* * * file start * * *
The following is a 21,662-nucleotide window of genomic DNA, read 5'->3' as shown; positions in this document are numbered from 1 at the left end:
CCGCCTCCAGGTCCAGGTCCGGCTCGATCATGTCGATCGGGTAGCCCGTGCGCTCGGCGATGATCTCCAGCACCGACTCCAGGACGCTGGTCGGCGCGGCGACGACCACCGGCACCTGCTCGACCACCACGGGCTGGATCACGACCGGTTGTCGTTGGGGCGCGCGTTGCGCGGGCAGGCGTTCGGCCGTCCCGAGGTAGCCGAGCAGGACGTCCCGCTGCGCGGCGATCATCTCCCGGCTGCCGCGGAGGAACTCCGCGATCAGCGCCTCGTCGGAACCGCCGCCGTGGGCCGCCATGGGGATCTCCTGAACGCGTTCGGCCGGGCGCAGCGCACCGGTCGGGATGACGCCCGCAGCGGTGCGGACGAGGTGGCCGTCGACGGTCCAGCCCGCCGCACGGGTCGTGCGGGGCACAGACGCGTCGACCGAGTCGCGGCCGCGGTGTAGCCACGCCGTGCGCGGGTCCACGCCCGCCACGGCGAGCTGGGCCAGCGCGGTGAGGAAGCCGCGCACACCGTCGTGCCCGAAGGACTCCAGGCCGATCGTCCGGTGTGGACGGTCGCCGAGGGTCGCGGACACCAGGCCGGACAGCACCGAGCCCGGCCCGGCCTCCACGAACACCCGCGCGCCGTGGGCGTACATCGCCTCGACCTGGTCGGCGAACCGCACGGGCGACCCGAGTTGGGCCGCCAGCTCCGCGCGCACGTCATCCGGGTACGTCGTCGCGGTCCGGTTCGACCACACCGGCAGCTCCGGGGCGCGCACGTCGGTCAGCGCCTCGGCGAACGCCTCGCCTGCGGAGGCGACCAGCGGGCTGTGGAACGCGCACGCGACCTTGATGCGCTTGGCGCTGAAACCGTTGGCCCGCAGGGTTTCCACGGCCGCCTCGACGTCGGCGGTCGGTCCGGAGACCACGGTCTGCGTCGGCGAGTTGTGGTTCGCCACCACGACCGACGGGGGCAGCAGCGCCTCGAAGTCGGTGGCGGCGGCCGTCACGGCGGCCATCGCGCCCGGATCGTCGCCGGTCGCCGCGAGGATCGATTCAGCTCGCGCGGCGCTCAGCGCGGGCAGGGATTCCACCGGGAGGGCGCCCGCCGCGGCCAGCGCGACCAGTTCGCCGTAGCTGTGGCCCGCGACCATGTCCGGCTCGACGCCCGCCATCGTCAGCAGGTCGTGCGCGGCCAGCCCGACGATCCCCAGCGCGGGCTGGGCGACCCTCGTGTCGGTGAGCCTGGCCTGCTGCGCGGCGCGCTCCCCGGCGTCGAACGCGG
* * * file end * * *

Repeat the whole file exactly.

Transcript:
The following is a 21,662-nucleotide window of genomic DNA, read 5'->3' as shown; positions in this document are numbered from 1 at the left end:
CCGCCTCCAGGTCCAGGTCCGGCTCGATCATGTCGATCGGGTAGCCCGTGCGCTCGGCGATGATCTCCAGCACCGACTCCAGGACGCTGGTCGGCGCGGCGACGACCACCGGCACCTGCTCGACCACCACGGGCTGGATCACGACCGGTTGTCGTTGGGGCGCGCGTTGCGCGGGCAGGCGTTCGGCCGTCCCGAGGTAGCCGAGCAGGACGTCCCGCTGCGCGGCGATCATCTCCCGGCTGCCGCGGAGGAACTCCGCGATCAGCGCCTCGTCGGAACCGCCGCCGTGGGCCGCCATGGGGATCTCCTGAACGCGTTCGGCCGGGCGCAGCGCACCGGTCGGGATGACGCCCGCAGCGGTGCGGACGAGGTGGCCGTCGACGGTCCAGCCCGCCGCACGGGTCGTGCGGGGCACAGACGCGTCGACCGAGTCGCGGCCGCGGTGTAGCCACGCCGTGCGCGGGTCCACGCCCGCCACGGCGAGCTGGGCCAGCGCGGTGAGGAAGCCGCGCACACCGTCGTGCCCGAAGGACTCCAGGCCGATCGTCCGGTGTGGACGGTCGCCGAGGGTCGCGGACACCAGGCCGGACAGCACCGAGCCCGGCCCGGCCTCCACGAACACCCGCGCGCCGTGGGCGTACATCGCCTCGACCTGGTCGGCGAACCGCACGGGCGACCCGAGTTGGGCCGCCAGCTCCGCGCGCACGTCATCCGGGTACGTCGTCGCGGTCCGGTTCGACCACACCGGCAGCTCCGGGGCGCGCACGTCGGTCAGCGCCTCGGCGAACGCCTCGCCTGCGGAGGCGACCAGCGGGCTGTGGAACGCGCACGCGACCTTGATGCGCTTGGCGCTGAAACCGTTGGCCCGCAGGGTTTCCACGGCCGCCTCGACGTCGGCGGTCGGTCCGGAGACCACGGTCTGCGTCGGCGAGTTGTGGTTCGCCACCACGACCGACGGGGGCAGCAGCGCCTCGAAGTCGGTGGCGGCGGCCGTCACGGCGGCCATCGCGCCCGGATCGTCGCCGGTCGCCGCGAGGATCGATTCAGCTCGCGCGGCGCTCAGCGCGGGCAGGGATTCCACCGGGAGGGCGCCCGCCGCGGCCAGCGCGACCAGTTCGCCGTAGCTGTGGCCCGCGACCATGTCCGGCTCGACGCCCGCCATCGTCAGCAGGTCGTGCGCGGCCAGCCCGACGATCCCCAGCGCGGGCTGGGCGACCCTCGTGTCGGTGAGCCTGGCCTGCTGCGCGGCGCGCTCCCCGGCGTCGAACGCGG